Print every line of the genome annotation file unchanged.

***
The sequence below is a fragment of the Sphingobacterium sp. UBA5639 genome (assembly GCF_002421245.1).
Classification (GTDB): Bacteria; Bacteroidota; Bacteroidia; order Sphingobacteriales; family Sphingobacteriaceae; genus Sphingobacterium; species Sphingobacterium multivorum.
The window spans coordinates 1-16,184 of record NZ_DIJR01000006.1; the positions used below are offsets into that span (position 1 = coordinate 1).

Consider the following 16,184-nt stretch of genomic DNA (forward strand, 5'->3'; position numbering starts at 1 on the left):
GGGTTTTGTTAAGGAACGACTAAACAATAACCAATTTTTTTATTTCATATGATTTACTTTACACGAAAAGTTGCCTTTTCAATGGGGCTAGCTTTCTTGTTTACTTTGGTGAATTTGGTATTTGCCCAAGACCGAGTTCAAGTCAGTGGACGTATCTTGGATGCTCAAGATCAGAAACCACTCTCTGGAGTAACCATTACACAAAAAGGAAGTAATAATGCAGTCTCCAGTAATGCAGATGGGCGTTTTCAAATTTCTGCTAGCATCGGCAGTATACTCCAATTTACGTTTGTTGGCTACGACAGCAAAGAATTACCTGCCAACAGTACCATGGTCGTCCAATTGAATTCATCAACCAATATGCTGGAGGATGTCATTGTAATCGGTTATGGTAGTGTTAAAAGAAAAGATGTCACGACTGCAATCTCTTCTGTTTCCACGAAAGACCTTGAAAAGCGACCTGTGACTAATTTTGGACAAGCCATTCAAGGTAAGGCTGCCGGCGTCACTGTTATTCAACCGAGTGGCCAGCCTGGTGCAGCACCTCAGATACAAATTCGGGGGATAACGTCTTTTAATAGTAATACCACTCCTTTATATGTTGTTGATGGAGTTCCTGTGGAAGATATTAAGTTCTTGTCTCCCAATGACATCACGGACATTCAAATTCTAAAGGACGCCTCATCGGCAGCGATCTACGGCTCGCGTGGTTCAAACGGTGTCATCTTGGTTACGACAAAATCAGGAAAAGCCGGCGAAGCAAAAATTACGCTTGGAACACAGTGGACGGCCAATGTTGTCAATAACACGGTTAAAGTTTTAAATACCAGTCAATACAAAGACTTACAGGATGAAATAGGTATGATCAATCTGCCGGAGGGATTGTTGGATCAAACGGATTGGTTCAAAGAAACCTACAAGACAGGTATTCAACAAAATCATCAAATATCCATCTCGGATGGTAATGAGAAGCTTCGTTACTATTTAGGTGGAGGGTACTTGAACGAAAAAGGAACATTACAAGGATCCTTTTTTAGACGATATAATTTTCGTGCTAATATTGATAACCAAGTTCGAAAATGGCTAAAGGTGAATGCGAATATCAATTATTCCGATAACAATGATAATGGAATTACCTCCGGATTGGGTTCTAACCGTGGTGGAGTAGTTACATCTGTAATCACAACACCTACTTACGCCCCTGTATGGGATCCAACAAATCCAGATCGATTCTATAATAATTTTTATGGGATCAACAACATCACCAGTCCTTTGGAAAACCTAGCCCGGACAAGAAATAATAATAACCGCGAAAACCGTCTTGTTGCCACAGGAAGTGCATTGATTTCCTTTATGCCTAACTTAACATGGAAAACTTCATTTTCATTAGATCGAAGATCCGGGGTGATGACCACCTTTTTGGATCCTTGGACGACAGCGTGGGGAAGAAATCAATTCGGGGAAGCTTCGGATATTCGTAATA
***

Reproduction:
The sequence below is a fragment of the Sphingobacterium sp. UBA5639 genome (assembly GCF_002421245.1).
Classification (GTDB): Bacteria; Bacteroidota; Bacteroidia; order Sphingobacteriales; family Sphingobacteriaceae; genus Sphingobacterium; species Sphingobacterium multivorum.
The window spans coordinates 1-16,184 of record NZ_DIJR01000006.1; the positions used below are offsets into that span (position 1 = coordinate 1).

Consider the following 16,184-nt stretch of genomic DNA (forward strand, 5'->3'; position numbering starts at 1 on the left):
GGGTTTTGTTAAGGAACGACTAAACAATAACCAATTTTTTTATTTCATATGATTTACTTTACACGAAAAGTTGCCTTTTCAATGGGGCTAGCTTTCTTGTTTACTTTGGTGAATTTGGTATTTGCCCAAGACCGAGTTCAAGTCAGTGGACGTATCTTGGATGCTCAAGATCAGAAACCACTCTCTGGAGTAACCATTACACAAAAAGGAAGTAATAATGCAGTCTCCAGTAATGCAGATGGGCGTTTTCAAATTTCTGCTAGCATCGGCAGTATACTCCAATTTACGTTTGTTGGCTACGACAGCAAAGAATTACCTGCCAACAGTACCATGGTCGTCCAATTGAATTCATCAACCAATATGCTGGAGGATGTCATTGTAATCGGTTATGGTAGTGTTAAAAGAAAAGATGTCACGACTGCAATCTCTTCTGTTTCCACGAAAGACCTTGAAAAGCGACCTGTGACTAATTTTGGACAAGCCATTCAAGGTAAGGCTGCCGGCGTCACTGTTATTCAACCGAGTGGCCAGCCTGGTGCAGCACCTCAGATACAAATTCGGGGGATAACGTCTTTTAATAGTAATACCACTCCTTTATATGTTGTTGATGGAGTTCCTGTGGAAGATATTAAGTTCTTGTCTCCCAATGACATCACGGACATTCAAATTCTAAAGGACGCCTCATCGGCAGCGATCTACGGCTCGCGTGGTTCAAACGGTGTCATCTTGGTTACGACAAAATCAGGAAAAGCCGGCGAAGCAAAAATTACGCTTGGAACACAGTGGACGGCCAATGTTGTCAATAACACGGTTAAAGTTTTAAATACCAGTCAATACAAAGACTTACAGGATGAAATAGGTATGATCAATCTGCCGGAGGGATTGTTGGATCAAACGGATTGGTTCAAAGAAACCTACAAGACAGGTATTCAACAAAATCATCAAATATCCATCTCGGATGGTAATGAGAAGCTTCGTTACTATTTAGGTGGAGGGTACTTGAACGAAAAAGGAACATTACAAGGATCCTTTTTTAGACGATATAATTTTCGTGCTAATATTGATAACCAAGTTCGAAAATGGCTAAAGGTGAATGCGAATATCAATTATTCCGATAACAATGATAATGGAATTACCTCCGGATTGGGTTCTAACCGTGGTGGAGTAGTTACATCTGTAATCACAACACCTACTTACGCCCCTGTATGGGATCCAACAAATCCAGATCGATTCTATAATAATTTTTATGGGATCAACAACATCACCAGTCCTTTGGAAAACCTAGCCCGGACAAGAAATAATAATAACCGCGAAAACCGTCTTGTTGCCACAGGAAGTGCATTGATTTCCTTTATGCCTAACTTAACATGGAAAACTTCATTTTCATTAGATCGAAGATCCGGGGTGATGACCACCTTTTTGGATCCTTGGACGACAGCGTGGGGAAGAAATCAATTCGGGGAAGCTTCGGATATTCGTAATA